Adding Animated Splash Screens
Show a splash screen while the content is loading without further delaying the app startup time. Maybe even throw in some small animations and you’ll have a great first impression.
We previously had a look at how to add a splash screen by using
android:windowBackground to display a drawable while the app is loading, so let’s go a step further and keep showing the splash screen for a bit longer until we are done loading our content!
Aligning Views is Hard…
…aligning views with the window background is even harder. If you’ve tried to align your content with the window background before, you might have come to realize that it’s trickier than it looks. The window background draws behind the status and navigation bar, which leads to the background not being exactly centered. It’s even worse when you take different device rotations and split screen into account—I’m dreading foldable devices already.
To create an our splash screen we need to…
- Overlay a splash view that aligns with the window background
- Load & initialize the content beneath the splash overlay
- Animate the overlay and reveal the content once loading is finished
We want to overlay our content, so what about
window.addContentView()? It promises to […] add an additional content view to the screen. Added after any existing ones in the screen. This sounds like what we want!
Let’s try this and add a view on top of our content. We’ll use the same background for the view as we did for the window background.
…and—as you might have guessed—it won’t align correctly. (I used some lines to visualize the different drawable centers. Orange is the window background, white the overlay.)
As mentioned before, the window background draws within the full size of the screen, including the height of the status and navigation bar, but our View can’t get any bigger. It’s already filling the parent’s dimensions. We can’t make it fill the whole screen without possibly interfering with our main content. It would be easier if we could just draw the overlay as if it filled the whole screen, so why not create our own
This is a very basic implementation of
View. We take a drawable and update its dimensions in
onLayout to make sure everything is initialized correctly. With
getRootWindowInsets(), we can read the size of the status and navigation bar, which in turn we can use to offset the drawable. It won’t actually draw outside of our view’s bounds (because our view gets clipped) but we don’t have to: This is about correctly aligning the drawable!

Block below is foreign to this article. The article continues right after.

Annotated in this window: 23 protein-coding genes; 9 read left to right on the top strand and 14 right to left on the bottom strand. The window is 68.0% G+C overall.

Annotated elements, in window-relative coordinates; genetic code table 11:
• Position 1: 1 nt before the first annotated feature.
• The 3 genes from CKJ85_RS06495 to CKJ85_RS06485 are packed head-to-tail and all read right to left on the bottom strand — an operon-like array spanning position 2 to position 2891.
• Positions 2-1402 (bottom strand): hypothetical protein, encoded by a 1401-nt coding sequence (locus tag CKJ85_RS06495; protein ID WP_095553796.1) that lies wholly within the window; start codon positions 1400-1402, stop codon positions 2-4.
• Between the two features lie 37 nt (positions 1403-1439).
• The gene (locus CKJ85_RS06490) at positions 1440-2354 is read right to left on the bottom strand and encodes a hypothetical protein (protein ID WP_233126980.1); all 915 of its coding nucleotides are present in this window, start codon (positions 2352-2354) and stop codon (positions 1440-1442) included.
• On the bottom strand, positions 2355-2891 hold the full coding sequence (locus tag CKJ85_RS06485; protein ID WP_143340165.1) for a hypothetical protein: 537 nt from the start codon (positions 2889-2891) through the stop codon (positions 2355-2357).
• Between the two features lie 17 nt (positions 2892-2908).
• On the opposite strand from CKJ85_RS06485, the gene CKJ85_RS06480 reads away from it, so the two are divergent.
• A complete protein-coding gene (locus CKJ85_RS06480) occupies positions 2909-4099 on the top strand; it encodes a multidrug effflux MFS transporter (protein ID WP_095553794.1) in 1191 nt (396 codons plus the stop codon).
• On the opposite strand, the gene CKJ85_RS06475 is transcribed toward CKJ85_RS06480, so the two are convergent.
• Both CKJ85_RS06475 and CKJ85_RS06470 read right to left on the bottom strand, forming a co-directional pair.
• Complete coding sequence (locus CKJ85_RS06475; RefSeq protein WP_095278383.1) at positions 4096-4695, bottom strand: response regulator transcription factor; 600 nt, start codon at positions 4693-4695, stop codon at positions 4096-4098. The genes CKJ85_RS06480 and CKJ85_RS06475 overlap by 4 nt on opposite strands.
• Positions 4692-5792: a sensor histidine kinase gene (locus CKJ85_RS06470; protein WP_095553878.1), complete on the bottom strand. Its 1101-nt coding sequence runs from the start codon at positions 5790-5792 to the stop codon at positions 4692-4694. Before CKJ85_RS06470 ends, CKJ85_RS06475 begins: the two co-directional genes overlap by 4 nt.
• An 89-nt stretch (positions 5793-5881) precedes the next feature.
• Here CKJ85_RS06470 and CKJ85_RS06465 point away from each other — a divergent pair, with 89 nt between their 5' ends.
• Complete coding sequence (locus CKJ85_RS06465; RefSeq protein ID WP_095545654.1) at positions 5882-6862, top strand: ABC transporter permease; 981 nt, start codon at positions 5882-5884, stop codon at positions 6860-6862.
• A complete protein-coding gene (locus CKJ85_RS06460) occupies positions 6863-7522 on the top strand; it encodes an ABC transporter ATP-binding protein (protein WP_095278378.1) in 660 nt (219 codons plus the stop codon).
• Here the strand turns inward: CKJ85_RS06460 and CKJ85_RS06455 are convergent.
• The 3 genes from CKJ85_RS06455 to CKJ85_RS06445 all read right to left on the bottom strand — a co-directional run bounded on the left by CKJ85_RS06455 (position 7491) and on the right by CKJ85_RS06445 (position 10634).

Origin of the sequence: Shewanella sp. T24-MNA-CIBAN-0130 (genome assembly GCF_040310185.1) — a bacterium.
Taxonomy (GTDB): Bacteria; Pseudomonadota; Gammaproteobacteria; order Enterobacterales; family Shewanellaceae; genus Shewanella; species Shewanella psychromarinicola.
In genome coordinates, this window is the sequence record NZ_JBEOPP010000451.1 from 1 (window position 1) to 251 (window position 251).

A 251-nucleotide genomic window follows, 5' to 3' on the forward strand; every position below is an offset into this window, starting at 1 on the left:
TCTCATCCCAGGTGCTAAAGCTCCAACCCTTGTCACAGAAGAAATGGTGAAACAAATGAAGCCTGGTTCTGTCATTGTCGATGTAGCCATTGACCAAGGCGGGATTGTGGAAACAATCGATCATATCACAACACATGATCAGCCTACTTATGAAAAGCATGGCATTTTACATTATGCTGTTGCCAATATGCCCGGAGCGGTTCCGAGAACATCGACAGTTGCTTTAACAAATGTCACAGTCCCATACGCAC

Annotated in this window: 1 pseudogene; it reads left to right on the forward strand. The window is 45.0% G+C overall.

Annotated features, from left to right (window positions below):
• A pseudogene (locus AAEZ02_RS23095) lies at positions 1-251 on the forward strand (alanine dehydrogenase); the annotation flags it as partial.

We just need to update our code to use the new custom view.
Lo and behold, it’s aligning perfectly now!
The hardest part is over. We can load our content, and once it’s done, we remove the view again. But I promised an animated splash screen. Let’s see how we could go about that.
…but Animating them is Fun
I’m going to use a CircularReveal because it works really well for this use case. Once we finish loading we can create an animator and animate the view away. And don’t forget to remove the view when you’re finished!
And that’s all it takes. We can add a view on top of our content to continue showing our splash screen while we finish the initialization and fetch the data to display.
You might guess where this is headed… so let’s do it! I used a
<layer-list> to create a background with an icon in its center. By assigning an id with
<item android:id="@+id/icon"> we can fetch the element and animate it at runtime.
It’s quite a bit of boilerplate, but all we do here is fetch the
icon inside the layer list, then animate it up and down by some offset. We then create an
AnimatorSet to play our translation followed by the reveal we built previously.
If you try running this, you’ll notice that nothing is happening. This is because the view needs to allow animations to be scheduled. To register our drawable with our view, we add the following to our
And that’s it…We have a proper splash screen now!
With Great Power…
Even though we can use the same approach to delay showing the content for as long as we want, we shouldn’t. A splash screen should only be displayed as long as necessary—and not a millisecond longer. Your users will thank you.
But this was only to showcase what’s possible. As you might have noticed I used an API available for 23+ (
getRootWindowInsets()) as well as circular reveal (21+). To be backwards compatible we need to find reliable alternatives to those methods, which is why I created a small Splash Screen Library that does all of the things we dicussed in this article also for lower API versions.